Iven Hale comments on the torture of isolation and incarceration, the recent Senate hearings on solitary confinement, Dostoevsky, Alcatraz as a tourist attraction, her work with high-risk felons on parole and probation, and the need for prison abolition because prison creates crime.
Tom Becker reads from Robert Reich's recent essay The Wall Street Scandal of All Scandals about the LIBOR ("London interbank offered rate") scandal, in which bankers fixed interest rates in order to siphon trillions of dollars from ordinary people.
Bill Resnick talks with educator, actor, and activist Brian Jones about how the boy billionaires try to narrow education to the standardized and quantifiable, instead of expanding it to meet the curiosity of each individual child. Jones will also speak on Real vs. Phony Education Reform on Friday, January 11 at 5pm at 5431 Northeast 20th Avenue in Portland.
Laurie Mercier talks with Stefanie Penn Spear of the environmental news website Ecowatch.org about the big stories of the past year. These include increasing recognition of human-caused climate change, toxins in consumer products, the dangers of fracking (including mining for sand, earthquakes, use and contamination of water with radioactivity and toxic chemicals) as well as more positive news about tax credits for wind farms, sustainable agriculture, and communities moving to100% renewable energy.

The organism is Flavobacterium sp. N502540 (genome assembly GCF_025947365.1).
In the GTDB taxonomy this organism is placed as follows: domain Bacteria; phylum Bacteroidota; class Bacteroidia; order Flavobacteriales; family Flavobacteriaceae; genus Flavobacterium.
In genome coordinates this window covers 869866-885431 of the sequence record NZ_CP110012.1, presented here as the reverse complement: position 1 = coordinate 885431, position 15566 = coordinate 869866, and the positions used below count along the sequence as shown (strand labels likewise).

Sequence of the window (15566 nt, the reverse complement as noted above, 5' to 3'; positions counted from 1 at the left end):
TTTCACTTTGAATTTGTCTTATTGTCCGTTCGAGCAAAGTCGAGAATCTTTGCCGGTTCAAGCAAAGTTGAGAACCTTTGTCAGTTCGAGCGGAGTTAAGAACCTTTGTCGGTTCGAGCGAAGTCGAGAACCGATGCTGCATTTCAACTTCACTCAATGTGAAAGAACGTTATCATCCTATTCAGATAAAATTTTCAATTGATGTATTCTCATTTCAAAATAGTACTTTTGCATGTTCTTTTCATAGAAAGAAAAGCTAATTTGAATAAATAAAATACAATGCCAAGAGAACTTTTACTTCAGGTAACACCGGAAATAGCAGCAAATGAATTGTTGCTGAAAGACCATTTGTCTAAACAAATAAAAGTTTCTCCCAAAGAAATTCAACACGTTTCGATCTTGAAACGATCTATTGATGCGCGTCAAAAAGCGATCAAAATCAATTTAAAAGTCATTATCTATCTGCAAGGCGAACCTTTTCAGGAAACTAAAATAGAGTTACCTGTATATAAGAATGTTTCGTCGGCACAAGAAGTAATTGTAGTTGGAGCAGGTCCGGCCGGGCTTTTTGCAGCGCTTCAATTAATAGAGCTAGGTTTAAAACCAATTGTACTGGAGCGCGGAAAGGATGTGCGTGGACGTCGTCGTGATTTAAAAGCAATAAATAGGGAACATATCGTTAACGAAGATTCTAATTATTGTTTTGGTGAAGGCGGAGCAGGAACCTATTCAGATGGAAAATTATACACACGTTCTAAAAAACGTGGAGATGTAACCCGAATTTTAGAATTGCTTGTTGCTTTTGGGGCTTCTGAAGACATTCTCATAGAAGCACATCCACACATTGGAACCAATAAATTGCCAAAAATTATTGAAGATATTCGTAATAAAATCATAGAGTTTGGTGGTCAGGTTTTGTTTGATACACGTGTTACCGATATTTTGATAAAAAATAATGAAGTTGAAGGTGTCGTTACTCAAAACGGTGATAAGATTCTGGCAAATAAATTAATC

Movie Moles Denise Morris and Jan Haaken revisit Michael Moore's 2002 Bowling for Columbine in the aftermath of the shootings in Newtown. They discuss the film's debunking of conventional explanations and its exploration of the multiple factors involved in such incidents, including fears of one's fellow citizens, racism, and militarism. They also consider the misleading resort to stories of mental illness in current debates, when people with mental illness are more likely to be victims than perpetrators of violence.